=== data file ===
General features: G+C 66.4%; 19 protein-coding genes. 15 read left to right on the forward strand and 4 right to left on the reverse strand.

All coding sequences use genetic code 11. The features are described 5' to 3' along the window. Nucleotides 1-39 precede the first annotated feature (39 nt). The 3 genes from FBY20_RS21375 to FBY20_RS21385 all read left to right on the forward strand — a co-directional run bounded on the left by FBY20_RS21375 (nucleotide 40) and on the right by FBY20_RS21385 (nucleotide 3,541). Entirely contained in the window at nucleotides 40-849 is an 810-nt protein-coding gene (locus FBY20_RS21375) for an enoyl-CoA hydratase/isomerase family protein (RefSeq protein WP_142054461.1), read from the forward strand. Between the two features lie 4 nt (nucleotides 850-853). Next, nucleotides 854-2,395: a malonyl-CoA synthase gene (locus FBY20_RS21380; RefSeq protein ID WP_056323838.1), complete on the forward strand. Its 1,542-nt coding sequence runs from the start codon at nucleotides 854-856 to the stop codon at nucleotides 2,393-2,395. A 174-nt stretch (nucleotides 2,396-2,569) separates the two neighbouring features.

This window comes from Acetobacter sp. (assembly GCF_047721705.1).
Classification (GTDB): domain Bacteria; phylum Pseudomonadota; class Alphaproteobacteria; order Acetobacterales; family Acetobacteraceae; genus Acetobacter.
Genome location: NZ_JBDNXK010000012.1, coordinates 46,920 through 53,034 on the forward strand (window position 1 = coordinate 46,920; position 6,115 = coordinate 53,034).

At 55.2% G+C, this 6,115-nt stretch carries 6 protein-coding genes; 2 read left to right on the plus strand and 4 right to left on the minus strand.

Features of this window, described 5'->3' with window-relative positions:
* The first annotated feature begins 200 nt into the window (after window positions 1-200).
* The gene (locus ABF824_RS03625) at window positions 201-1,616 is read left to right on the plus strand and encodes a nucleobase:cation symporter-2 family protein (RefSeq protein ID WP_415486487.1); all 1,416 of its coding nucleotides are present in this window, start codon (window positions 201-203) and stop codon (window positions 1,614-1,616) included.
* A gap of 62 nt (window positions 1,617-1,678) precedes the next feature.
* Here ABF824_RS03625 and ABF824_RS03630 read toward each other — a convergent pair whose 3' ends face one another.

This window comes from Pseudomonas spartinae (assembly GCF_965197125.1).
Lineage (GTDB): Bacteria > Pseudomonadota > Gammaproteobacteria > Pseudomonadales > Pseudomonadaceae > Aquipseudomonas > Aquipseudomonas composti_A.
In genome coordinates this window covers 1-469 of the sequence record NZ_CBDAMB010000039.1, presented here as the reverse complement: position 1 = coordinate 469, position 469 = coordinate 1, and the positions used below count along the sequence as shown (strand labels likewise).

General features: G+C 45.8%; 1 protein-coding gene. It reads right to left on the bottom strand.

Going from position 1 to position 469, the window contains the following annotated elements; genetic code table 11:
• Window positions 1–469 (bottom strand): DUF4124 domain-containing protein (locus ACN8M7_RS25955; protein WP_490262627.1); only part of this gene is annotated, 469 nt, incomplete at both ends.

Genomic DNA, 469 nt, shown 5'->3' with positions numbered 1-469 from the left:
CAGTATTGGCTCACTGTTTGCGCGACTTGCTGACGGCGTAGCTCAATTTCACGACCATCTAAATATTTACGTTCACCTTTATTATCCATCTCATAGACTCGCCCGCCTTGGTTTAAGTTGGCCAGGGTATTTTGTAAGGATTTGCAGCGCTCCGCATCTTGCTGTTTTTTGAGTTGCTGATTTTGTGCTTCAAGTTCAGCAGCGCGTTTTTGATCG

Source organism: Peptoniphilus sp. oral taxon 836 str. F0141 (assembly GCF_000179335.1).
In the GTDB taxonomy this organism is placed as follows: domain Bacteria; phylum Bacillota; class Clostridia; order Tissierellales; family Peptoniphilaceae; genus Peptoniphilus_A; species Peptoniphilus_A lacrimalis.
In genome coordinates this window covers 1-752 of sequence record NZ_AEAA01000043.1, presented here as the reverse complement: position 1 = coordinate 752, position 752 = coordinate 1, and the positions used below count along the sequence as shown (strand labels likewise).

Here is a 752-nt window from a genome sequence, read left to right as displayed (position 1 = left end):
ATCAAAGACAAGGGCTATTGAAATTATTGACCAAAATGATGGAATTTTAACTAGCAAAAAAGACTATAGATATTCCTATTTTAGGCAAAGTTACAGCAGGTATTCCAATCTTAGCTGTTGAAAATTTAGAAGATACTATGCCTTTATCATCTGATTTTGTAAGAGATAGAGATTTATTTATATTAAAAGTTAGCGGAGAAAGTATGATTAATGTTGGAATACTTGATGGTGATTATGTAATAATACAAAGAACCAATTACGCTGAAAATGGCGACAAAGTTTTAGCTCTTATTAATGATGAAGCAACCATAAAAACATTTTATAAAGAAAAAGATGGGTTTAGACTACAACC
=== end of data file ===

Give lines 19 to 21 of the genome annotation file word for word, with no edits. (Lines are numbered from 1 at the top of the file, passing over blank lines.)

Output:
CAGTATTGGCTCACTGTTTGCGCGACTTGCTGACGGCGTAGCTCAATTTCACGACCATCTAAATATTTACGTTCACCTTTATTATCCATCTCATAGACTCGCCCGCCTTGGTTTAAGTTGGCCAGGGTATTTTGTAAGGATTTGCAGCGCTCCGCATCTTGCTGTTTTTTGAGTTGCTGATTTTGTGCTTCAAGTTCAGCAGCGCGTTTTTGATCG

Source organism: Peptoniphilus sp. oral taxon 836 str. F0141 (assembly GCF_000179335.1).
In the GTDB taxonomy this organism is placed as follows: domain Bacteria; phylum Bacillota; class Clostridia; order Tissierellales; family Peptoniphilaceae; genus Peptoniphilus_A; species Peptoniphilus_A lacrimalis.